The capital of South Korea, Seoul, is the second largest metropolitan area in the world, and home to over half of South Korea’s population. Seoul is ranked as the world’s most wired city (and home to the world’s fastest internet connections), first in technology readiness, and is home to Samsung, LG, and Hyundai-Kia, as well as a dozen other Fortune Global 500 companies. In addition, Seoul serves as one of the five leading hosts of global conferences. Naturally, international depositions are not uncommon in this powerhouse city.
Scheduling depositions in Seoul is no more complicated than scheduling depositions in a U.S. city. While South Korea is a party to the Hague Evidence Convention, prior permission is not required to take voluntary depositions of U.S. citizens. Depositions of Korean nationals and third-country nationals may be taken pursuant to a request to the Korean Central Authority for the Hague Evidence Convention. There are no restrictions on where such depositions may be taken. As a thriving business center, Seoul offers scores of hotels and office buildings capable of hosting depositions comfortably and efficiently. If necessary, videoconferencing (or mobile videoconferencing) is a breeze, with Seoul’s speedy internet connections mentioned previously. Most top-rate interpreters in the country live in Seoul, and the majority of them are very experienced in legal depositions.
Choose from a multitude of luxury hotels for your accommodations and enjoy Seoul’s many restaurants, with cuisine ranging from Asian to European to American and more. Seoul houses many museums, galleries, and landmarks, memorializing South Korea’s history, arts, and accomplishments. The War Memorial of Korea provides a moving experience, with much focus on the Korean War. The Seoul Olympic Museum showcases the 1988 Olympics hosted in Seoul, and the Seoul Museum of History can keep you busy for hours, representing 600 years of the city’s history. Seoul also offers free city walking tours, led by volunteers, available in Korean, English, Japanese, and Chinese.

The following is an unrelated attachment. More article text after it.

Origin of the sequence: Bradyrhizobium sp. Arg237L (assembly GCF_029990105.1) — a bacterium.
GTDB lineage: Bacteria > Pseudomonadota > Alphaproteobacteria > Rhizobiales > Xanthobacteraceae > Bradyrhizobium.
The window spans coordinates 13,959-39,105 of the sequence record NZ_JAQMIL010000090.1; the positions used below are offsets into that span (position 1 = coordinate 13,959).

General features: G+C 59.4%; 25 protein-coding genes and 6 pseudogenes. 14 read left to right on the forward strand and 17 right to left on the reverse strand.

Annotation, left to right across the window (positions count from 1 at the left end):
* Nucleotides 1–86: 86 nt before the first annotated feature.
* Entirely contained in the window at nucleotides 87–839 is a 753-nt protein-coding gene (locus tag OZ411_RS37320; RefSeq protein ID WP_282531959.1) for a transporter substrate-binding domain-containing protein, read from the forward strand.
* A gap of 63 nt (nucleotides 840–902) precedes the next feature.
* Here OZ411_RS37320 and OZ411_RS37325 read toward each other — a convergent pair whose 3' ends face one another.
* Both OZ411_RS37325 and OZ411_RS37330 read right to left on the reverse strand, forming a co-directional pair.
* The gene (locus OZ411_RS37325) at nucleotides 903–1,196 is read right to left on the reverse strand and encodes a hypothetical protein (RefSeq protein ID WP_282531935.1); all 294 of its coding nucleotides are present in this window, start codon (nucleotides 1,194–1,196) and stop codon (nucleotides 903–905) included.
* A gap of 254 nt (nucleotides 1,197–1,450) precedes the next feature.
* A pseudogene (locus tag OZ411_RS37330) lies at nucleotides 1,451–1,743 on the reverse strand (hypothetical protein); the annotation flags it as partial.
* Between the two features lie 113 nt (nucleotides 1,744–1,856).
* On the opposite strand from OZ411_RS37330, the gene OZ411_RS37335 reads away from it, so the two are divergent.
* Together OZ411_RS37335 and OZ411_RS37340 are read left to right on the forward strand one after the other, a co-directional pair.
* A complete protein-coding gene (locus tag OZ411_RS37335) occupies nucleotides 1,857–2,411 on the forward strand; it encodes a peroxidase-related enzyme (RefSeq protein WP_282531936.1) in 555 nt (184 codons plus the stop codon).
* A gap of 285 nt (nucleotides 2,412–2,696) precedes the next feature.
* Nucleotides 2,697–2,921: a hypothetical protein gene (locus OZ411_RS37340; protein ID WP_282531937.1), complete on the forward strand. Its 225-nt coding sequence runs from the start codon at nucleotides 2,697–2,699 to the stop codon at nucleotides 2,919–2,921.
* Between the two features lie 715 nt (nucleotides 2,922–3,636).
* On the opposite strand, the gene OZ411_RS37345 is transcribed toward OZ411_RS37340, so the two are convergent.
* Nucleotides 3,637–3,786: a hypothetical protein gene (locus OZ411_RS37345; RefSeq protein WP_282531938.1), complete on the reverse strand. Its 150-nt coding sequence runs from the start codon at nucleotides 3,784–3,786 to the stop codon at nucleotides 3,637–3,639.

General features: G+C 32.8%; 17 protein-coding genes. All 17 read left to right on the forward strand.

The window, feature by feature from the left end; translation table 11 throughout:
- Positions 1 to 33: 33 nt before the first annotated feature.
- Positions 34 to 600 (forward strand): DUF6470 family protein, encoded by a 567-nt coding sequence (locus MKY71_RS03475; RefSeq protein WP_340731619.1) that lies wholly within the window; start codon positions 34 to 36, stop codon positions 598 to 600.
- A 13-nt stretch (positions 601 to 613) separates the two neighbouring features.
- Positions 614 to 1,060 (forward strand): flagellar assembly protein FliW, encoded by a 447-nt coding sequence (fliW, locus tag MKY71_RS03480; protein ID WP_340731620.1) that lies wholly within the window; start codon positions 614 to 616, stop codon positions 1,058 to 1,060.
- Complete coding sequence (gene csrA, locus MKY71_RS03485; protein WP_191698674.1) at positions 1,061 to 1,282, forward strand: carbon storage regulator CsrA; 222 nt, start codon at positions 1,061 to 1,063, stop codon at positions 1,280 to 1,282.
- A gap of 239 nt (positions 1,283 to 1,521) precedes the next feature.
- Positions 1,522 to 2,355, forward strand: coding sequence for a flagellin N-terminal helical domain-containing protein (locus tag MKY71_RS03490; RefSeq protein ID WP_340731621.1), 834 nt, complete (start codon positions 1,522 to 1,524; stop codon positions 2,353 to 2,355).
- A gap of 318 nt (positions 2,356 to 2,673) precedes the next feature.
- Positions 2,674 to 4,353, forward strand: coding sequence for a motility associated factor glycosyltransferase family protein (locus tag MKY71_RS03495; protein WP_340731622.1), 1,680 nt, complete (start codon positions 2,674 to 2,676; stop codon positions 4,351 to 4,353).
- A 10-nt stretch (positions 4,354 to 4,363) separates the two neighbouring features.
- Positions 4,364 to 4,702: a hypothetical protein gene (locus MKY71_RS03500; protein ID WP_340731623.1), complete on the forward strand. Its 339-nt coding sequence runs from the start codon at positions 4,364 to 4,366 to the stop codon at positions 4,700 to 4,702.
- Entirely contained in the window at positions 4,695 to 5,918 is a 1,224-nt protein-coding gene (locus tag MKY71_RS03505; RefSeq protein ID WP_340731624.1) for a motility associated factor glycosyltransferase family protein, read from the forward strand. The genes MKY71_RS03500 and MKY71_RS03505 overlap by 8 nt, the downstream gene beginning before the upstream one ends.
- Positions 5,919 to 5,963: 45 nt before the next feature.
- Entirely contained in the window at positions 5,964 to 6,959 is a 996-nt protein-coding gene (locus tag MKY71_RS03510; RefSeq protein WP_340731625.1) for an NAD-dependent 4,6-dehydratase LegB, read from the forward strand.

There are no visa requirements for visits of up to 90 days to South Korea. A valid passport is required, with at least one blank page for entry stamp. It is highly recommended that your passport show six months’ validity from your planned return date any time you are traveling internationally. The U.S. Embassy in Seoul maintains a list of resources available to U.S. citizens in Seoul.
For additional information on traveling for international depositions, or assistance scheduling depositions abroad, please contact Planet Depos – American Realtime at 888.433.3767 or via email at firstname.lastname@example.org.